Some of the most valuable paintings found today at the Gallerie were originally intended to decorate private residences and were acquired by the museum thanks to the generosity of illustrious Venetian collectors. In the first half of the nineteenth century, the Gallerie received donations of tremendous worth. The legacy of Girolamo Molin (1816) included, among other works, a few interesting early paintings; for instance, Lorenzo Veneziano’s polyptych depicting the Annunciation, Giambono’s Coronation of the Virgin in Paradise and the triptychs by Alberegno and Jacobello del Fiore. The 1833 donation by Felicita Renier (enforceable in 1850) brought to the museum invaluable works like Piero della Francesca’s Saint Jerome and Bellini’s Virgin between Two Female Saints. Furthermore, the sizeable donation by Girolamo Contarini in 1838 consisted of as many as 188 paintings, including masterpieces such as the Virgin of the Alberetti and Madonna and Child Giving His Blessing by Giovanni Bellini and Pietro Longhi’s scenes of Venetian life.
A number of purchases made by the museum also enlarged the original collection in the same period. The acquisition of Giuseppe Bossi’s collection of drawings in 1822 included manuscripts and drawings by Leonardo’s – among them, the universally famous Vitruvian Man; meanwhile, in 1857 Emperor Franz Joseph I purchased a number of fundamental masterpieces from the Manfrin collection (known as “Galleria Manfrin”); for example, Mantegna’s Saint George, Memling’s Portrait of a Young Man and Giorgione’s The Old Woman.
Finally, one of the Italian state’s most remarkable purchases was that which led to the acquisition of Giorgione’s famous The Tempest in 1932. The museum was separated completely from the Accademia in 1882. In 1895, then director Giulio Cantalamessa carried out a radical reorganisation of the collection which also introduced, for the first time, a chronological succession in the artwork on display. It was with Cantalamessa that the Gallerie became what it is still today: the ultimate compendium of Venetian painting from the fourteenth to the eighteenth century.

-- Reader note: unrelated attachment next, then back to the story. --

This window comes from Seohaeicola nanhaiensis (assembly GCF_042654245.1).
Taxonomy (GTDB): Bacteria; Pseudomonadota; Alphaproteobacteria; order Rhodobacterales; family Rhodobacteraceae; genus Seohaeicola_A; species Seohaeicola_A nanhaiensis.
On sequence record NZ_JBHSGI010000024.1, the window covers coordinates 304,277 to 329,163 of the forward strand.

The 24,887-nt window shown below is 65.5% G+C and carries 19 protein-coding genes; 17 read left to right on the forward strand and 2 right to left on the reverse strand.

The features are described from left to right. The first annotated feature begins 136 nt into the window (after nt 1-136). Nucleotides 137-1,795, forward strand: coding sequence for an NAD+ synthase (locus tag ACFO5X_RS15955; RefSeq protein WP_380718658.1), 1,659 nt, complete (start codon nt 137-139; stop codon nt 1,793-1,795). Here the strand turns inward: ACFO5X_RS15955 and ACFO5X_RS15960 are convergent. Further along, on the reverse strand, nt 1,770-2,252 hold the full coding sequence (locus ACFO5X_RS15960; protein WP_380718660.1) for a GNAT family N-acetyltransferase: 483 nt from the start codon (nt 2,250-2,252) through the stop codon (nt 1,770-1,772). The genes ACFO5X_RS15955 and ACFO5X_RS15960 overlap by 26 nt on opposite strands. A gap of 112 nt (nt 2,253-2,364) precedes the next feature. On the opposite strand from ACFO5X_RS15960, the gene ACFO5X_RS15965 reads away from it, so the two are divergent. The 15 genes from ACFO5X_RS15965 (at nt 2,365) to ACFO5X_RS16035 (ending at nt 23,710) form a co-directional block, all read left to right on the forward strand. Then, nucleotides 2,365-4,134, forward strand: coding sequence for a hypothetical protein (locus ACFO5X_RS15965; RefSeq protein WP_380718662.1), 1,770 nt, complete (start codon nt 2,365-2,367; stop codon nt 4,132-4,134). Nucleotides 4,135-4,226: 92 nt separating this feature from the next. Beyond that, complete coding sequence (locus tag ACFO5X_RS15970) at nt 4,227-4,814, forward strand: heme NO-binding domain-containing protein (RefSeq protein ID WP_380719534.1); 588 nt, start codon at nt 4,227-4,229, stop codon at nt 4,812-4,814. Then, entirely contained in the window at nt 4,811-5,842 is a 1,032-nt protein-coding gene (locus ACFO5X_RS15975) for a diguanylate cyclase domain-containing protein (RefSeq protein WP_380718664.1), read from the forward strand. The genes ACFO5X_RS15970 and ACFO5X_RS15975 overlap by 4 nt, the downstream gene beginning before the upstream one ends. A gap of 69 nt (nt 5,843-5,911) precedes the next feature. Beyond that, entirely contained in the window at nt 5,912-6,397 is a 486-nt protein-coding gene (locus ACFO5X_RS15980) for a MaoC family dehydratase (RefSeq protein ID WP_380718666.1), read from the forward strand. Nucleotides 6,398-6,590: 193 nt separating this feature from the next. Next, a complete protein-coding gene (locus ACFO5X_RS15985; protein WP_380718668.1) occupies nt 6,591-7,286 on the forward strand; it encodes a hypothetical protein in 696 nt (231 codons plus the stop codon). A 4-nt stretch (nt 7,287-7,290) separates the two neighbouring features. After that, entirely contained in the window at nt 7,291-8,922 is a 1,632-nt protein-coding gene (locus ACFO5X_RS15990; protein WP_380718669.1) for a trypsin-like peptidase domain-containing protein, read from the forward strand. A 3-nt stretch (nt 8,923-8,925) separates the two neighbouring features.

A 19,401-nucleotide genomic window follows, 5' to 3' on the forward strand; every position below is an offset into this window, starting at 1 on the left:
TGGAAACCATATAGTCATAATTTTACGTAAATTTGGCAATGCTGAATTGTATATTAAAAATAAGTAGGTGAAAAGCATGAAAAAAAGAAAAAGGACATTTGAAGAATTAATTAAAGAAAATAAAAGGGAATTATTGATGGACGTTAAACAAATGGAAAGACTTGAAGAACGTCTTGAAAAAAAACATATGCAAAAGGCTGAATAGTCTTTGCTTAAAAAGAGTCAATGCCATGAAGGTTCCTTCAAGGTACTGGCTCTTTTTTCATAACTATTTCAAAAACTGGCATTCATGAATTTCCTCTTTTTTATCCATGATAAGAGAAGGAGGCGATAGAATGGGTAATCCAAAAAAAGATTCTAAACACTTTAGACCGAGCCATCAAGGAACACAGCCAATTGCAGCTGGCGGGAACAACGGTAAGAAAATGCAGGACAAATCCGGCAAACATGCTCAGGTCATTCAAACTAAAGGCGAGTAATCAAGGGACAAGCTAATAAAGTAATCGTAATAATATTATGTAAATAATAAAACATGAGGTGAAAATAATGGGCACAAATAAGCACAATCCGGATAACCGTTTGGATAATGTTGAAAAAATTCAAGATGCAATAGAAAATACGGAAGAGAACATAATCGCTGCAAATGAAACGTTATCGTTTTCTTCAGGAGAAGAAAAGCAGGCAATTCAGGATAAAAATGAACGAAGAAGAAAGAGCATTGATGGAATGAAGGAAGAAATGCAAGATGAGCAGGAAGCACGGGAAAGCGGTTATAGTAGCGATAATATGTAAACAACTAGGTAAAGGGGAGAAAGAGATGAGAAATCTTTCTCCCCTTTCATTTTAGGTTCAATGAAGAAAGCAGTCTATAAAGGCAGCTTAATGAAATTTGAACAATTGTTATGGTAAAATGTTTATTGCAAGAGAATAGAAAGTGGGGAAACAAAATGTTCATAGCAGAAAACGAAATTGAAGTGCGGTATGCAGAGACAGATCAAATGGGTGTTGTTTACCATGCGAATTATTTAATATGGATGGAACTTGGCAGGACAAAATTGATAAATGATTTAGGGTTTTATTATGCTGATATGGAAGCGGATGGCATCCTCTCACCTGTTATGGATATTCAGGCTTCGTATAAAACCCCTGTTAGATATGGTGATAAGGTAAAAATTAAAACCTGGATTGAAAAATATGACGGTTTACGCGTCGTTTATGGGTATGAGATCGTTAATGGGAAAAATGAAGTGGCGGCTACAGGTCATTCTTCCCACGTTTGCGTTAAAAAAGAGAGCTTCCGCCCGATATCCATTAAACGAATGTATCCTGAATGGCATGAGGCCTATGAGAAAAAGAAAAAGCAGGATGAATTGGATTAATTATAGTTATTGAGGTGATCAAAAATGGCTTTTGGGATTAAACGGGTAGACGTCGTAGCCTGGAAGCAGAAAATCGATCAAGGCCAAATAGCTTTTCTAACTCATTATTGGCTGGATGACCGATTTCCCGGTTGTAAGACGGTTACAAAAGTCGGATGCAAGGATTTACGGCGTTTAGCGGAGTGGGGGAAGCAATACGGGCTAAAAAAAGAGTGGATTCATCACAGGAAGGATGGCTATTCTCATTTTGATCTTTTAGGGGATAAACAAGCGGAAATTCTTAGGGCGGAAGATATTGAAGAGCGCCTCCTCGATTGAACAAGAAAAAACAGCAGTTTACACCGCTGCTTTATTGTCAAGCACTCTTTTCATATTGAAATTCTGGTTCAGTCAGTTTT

The museum has never stopped adding to its collection and has acquired new works even in recent years.
There exists a profound bond between the Gallerie dell’Accademia and the city of Venice: the halls of the museum, in fact, display some of the greatest masterpieces originally commissioned by churches, confraternities, noblemen and public bodies. Emblematic examples include the cycle of paintings coming from the Sala dell’Albergo (“Hall of the Hostel”) in the Scuola di San Giovanni Evangelista and, especially, Gentile Bellini’s and Carpaccio’s large canvases portraying the Procession in Saint Mark's Square and the Healing of Man Possessed by a Demon (also known as The Miracle of the Reliquary of the Holy Cross): as we admire these paintings today we lose ourselves in Renaissance Venice.
In some cases, the works featured at the Gallerie are the only survivors from entire monasteries destroyed during Napoleonic times.
A visit to the city is a necessary extension of a visit to the Gallerie, and vice versa.

The Quadreria (“Picture Gallery”)

The Quadreria section of the museum represents a special selection of paintings from the much larger deposits of the Gallerie. For a number of years, before the recent ongoing renovation project, external visitors could admire the artwork on display in the Quadreria, although during limited hours and by appointment only.
This peculiar exhibition originated in the mid-1990s as a part of an experimental project called “From the Museum to the City”, which also involved the renovation of the museum’s lighting and security systems, as well as the restoration of the “Scala Ovata”: Palladio’s famous spiral staircase and a worthy gateway to the selected paintings on view along a corridor which originally led to the cells of the ancient monastery.
The display was designed to serve a dual function: to exhibit paintings to external visitors, as well as to make up an experimental department with which to monitor the state of preservation of a significant body of works from the museum deposit.
The Quadreria hosts a selection of 88 Venetian masterpieces from the late fifteenth to the eighteenth century, including works by Nicolò di Pietro, Cima da Conegliano, Veronese, Tintoretto, Tiepolo, Piazzetta, Alessandro Longhi and Hayez.